Not only did Custer reject the warnings, he divided his force into four groups. He ordered Benteen to take three companies of 120 men, scout a series of ridges to the southeast to spot any Indians trying to flee, and then rejoin him. Private Charles Windolph later reported that he heard Benteen protest, “Hadn’t we better keep the regiment together General? If this is as big a camp as they say, we’ll need every man we have.” Custer curtly replied, “You have your orders.” Custer then ordered Reno to take three companies of 140 troopers and 35 scouts and launch an attack from the south end of the village. The slow pack train, under Captain Thomas McDougall, was given another 175 men. Custer retained five companies with 210 mounted soldiers and civilians. He promised to support Reno in the attack. To say the least, the plan was impulsive and uncoordinated.
A Complete Rout
A few minutes after 3 pm, Reno forded the Little Bighorn River, which the Indians called “Greasy Grass,” and raced his mounted troopers into the southern end of the village. Custer mistakenly believed that the Indians were trying to escape. But the Indians were not fleeing. Instead, Reno quickly rode into a growing number of counterattacking warriors. The troopers halted, dismounted, and formed a skirmish line, then watched in dismay as hundreds of Indians, some mounted and others on foot, began to outflank them. In less than an hour of heavy fighting, the soldiers were in danger of being surrounded. Bloody Knife, standing next to Reno, was struck in the head, spraying the major with blood and brains. In shock, Reno panicked, issued wildly confusing orders, and ran for it. No retreat order was passed to the troopers, but as he desperately mounted his horse to flee, Reno shouted, “Any of you men who wish to live, make your escape—follow me!”
The uncoordinated rush back to the river was total chaos. The soldiers drove their horses into the water, crossed the river, and clawed their way up the steep 100-foot bluffs on the other side. The Indians, riding on their flanks, poured a withering fire into the wildly retreating soldiers. Some 80 troopers, including 13 wounded, managed to get to the top. Seventeen others were left in the woods. Thirty of Reno’s men were killed initially, and another 27 died in the fighting. Reno insisted later that his retreat was actually a charge.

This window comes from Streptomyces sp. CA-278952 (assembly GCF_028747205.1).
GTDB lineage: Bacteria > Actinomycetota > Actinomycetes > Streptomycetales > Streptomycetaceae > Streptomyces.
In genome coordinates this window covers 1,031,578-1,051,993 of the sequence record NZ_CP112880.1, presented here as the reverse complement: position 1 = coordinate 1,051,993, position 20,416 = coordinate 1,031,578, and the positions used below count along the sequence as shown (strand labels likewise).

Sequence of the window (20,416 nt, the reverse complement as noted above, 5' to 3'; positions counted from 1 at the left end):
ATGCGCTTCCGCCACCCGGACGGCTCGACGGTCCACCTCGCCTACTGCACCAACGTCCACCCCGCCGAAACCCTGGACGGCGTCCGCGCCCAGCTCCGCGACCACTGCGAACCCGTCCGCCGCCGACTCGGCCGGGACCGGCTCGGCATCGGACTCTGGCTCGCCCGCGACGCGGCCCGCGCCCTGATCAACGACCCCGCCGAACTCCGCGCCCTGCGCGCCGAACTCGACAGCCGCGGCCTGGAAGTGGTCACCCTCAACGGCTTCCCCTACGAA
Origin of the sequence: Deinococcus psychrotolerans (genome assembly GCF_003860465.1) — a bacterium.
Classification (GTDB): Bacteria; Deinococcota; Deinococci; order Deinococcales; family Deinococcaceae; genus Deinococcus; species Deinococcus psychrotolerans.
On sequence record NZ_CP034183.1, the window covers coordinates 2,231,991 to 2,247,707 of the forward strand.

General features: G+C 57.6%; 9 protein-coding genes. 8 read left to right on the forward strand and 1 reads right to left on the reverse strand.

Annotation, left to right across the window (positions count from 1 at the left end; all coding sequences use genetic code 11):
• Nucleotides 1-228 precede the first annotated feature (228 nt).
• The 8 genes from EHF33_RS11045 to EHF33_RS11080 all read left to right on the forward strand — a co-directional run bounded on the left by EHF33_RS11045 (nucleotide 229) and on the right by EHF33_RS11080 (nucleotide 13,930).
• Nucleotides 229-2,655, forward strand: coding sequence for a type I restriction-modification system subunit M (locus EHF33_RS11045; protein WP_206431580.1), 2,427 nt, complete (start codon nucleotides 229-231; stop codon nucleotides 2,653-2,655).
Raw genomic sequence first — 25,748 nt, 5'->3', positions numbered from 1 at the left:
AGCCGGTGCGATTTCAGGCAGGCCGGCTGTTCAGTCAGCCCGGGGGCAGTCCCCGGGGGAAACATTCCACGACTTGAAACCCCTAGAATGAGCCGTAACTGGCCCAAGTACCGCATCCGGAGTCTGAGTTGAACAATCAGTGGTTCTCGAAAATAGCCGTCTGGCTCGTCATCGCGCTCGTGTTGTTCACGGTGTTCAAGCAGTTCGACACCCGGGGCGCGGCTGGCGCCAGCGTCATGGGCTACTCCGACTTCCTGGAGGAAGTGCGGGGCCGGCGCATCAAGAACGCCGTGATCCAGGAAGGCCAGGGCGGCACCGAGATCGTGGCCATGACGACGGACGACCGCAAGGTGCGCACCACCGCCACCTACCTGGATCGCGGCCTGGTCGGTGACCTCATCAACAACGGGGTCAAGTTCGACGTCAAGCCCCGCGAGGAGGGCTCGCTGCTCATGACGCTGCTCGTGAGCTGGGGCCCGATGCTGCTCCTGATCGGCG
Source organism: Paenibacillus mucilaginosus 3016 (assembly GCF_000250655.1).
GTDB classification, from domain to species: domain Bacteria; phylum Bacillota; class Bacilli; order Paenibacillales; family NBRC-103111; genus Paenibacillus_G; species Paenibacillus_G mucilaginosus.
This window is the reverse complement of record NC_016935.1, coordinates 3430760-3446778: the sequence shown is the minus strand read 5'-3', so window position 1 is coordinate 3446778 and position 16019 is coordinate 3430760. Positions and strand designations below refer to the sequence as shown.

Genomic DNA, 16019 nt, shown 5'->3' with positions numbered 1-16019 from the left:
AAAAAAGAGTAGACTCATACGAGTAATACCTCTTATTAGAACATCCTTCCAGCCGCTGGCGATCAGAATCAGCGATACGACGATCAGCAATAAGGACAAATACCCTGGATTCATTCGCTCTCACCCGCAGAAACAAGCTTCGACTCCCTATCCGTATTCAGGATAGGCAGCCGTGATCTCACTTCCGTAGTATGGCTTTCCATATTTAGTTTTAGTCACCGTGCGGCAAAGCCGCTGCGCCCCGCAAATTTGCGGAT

“I’ve Lost Half My Men!”
Custer never crossed the river. Instead, he led his men north on the near or east side along high bluffs above the valley, apparently hoping to block any Indians from getting away in that direction. Although a clear view of the valley bottom was difficult, he briefly spotted Reno fighting and saw for the first time, with his own eyes, the immense size of the enemy encampment. He quickly sent Sergeant Daniel Kanipe to find Benteen. Fifteen minutes later he dispatched trumpeter John Martin to carry another urgent message to the captain. Custer’s famous written order read: “Benteen—Come on—Big village—Be quick—bring packs. PS—Bring [ammunition] packs.”
Historian Walter Camp, who interviewed many of the participants soon after the battle, cited Benteen’s reply upon receiving the message: “After he read the message handed to him by Martin, he was heard to remark, ‘Well, if he wants me to hurry how does he expect that I can bring the packs? If I’m going to be of service to him I think I had better not wait for the packs.’” As Benteen rode closer, he suddenly saw Reno’s men scrambling to the top of the hill as Indian warriors swarmed in front. It was now 4:10 pm. A few minutes later, Benteen’s force joined Reno’s position. Martin, who stayed with Benteen, told historian Colonel W.A. Graham that he heard Reno exclaim, “For God’s sake, Benteen, halt your command and help me. I’ve lost half my men!” Benteen immediately distributed his extra ammunition to Reno’s men.
Could Benteen Have Aided Custer?
At almost the same time, heavy firing was heard coming from a few miles downstream. This was the critical moment. The Indians had spotted Custer’s cavalrymen approaching from the other end. Almost all the Indians now rushed off to meet the new threat. Although many troopers urged them to ride to the sound of the guns, neither Reno nor Benteen made any effort to move in that direction. They later denied even hearing any firing. Benteen told an army court of inquiry in Chicago in 1879, “I have heard officers disputing about hearing volleys. I heard no volleys.” At the same hearing, Reno blandly testified, “I heard no firing from down river.”